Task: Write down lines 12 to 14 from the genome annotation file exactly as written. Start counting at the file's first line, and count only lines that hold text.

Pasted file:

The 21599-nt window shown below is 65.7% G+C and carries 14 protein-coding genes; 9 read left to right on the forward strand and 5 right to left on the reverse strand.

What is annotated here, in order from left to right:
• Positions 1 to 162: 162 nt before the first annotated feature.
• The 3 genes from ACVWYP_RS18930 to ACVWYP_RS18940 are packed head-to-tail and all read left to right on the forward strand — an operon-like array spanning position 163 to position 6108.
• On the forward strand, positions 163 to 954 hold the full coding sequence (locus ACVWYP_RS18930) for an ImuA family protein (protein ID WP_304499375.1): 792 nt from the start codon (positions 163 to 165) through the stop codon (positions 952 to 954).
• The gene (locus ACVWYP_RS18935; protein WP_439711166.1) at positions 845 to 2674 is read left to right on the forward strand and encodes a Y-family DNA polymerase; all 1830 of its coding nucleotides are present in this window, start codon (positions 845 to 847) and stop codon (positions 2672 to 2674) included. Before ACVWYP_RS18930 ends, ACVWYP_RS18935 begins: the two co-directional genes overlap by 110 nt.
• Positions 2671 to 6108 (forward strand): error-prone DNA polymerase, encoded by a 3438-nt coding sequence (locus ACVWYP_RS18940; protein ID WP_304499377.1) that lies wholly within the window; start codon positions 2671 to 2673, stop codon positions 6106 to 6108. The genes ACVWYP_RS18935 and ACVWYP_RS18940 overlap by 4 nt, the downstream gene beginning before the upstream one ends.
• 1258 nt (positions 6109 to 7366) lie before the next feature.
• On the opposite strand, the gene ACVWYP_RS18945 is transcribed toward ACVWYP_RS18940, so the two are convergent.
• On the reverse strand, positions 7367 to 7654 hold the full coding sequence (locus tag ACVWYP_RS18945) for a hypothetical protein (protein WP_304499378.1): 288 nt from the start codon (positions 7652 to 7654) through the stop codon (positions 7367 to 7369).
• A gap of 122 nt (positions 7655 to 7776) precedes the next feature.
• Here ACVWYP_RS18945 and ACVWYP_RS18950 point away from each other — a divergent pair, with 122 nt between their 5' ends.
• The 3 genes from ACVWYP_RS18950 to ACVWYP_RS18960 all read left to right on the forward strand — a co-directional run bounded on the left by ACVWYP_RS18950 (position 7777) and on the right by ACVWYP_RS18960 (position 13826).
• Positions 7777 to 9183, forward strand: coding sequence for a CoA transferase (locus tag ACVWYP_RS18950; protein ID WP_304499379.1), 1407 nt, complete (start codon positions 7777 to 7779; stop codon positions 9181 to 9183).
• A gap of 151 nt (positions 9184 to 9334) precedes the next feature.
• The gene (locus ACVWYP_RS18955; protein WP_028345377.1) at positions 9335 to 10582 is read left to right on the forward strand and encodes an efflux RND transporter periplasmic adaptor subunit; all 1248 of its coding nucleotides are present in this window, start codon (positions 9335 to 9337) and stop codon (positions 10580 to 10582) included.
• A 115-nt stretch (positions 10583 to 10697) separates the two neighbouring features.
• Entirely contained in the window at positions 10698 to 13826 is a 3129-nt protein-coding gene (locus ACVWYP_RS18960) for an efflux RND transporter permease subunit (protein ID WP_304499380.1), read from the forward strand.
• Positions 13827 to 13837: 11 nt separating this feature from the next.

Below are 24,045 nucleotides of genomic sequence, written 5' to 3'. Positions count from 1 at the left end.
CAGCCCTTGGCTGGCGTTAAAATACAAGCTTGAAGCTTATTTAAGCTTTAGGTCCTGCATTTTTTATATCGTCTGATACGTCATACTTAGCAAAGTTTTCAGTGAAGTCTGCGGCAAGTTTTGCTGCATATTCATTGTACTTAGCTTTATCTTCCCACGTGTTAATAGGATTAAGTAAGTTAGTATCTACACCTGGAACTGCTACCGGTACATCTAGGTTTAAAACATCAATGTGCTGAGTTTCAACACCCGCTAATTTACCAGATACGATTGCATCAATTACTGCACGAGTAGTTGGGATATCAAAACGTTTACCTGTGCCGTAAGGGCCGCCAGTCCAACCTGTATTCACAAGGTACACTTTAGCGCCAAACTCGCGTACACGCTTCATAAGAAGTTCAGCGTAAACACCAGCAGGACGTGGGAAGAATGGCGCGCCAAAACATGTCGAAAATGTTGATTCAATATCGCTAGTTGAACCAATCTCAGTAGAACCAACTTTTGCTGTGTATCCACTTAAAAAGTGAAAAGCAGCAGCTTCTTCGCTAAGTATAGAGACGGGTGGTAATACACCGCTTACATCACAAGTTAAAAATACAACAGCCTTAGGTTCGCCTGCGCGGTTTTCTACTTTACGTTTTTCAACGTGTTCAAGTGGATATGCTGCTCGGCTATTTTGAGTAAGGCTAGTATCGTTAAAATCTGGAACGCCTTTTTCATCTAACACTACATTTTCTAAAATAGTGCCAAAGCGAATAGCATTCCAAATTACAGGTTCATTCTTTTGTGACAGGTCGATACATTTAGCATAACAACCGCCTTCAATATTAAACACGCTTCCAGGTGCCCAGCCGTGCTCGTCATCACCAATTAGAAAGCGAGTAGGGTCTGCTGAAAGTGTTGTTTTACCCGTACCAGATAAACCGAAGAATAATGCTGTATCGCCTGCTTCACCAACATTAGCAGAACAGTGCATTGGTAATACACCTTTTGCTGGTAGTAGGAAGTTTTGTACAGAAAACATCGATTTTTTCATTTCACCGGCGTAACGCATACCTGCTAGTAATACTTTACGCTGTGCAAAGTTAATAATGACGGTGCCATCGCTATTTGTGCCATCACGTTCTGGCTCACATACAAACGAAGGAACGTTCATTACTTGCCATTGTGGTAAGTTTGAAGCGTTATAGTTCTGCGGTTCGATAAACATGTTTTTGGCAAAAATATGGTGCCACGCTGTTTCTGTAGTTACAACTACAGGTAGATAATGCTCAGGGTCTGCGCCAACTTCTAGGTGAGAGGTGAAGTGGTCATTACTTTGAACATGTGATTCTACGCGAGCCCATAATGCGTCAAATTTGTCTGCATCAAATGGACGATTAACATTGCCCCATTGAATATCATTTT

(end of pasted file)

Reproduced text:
• Here ACVWYP_RS18945 and ACVWYP_RS18950 point away from each other — a divergent pair, with 122 nt between their 5' ends.
• The 3 genes from ACVWYP_RS18950 to ACVWYP_RS18960 all read left to right on the forward strand — a co-directional run bounded on the left by ACVWYP_RS18950 (position 7777) and on the right by ACVWYP_RS18960 (position 13826).
• Positions 7777 to 9183, forward strand: coding sequence for a CoA transferase (locus tag ACVWYP_RS18950; protein ID WP_304499379.1), 1407 nt, complete (start codon positions 7777 to 7779; stop codon positions 9181 to 9183).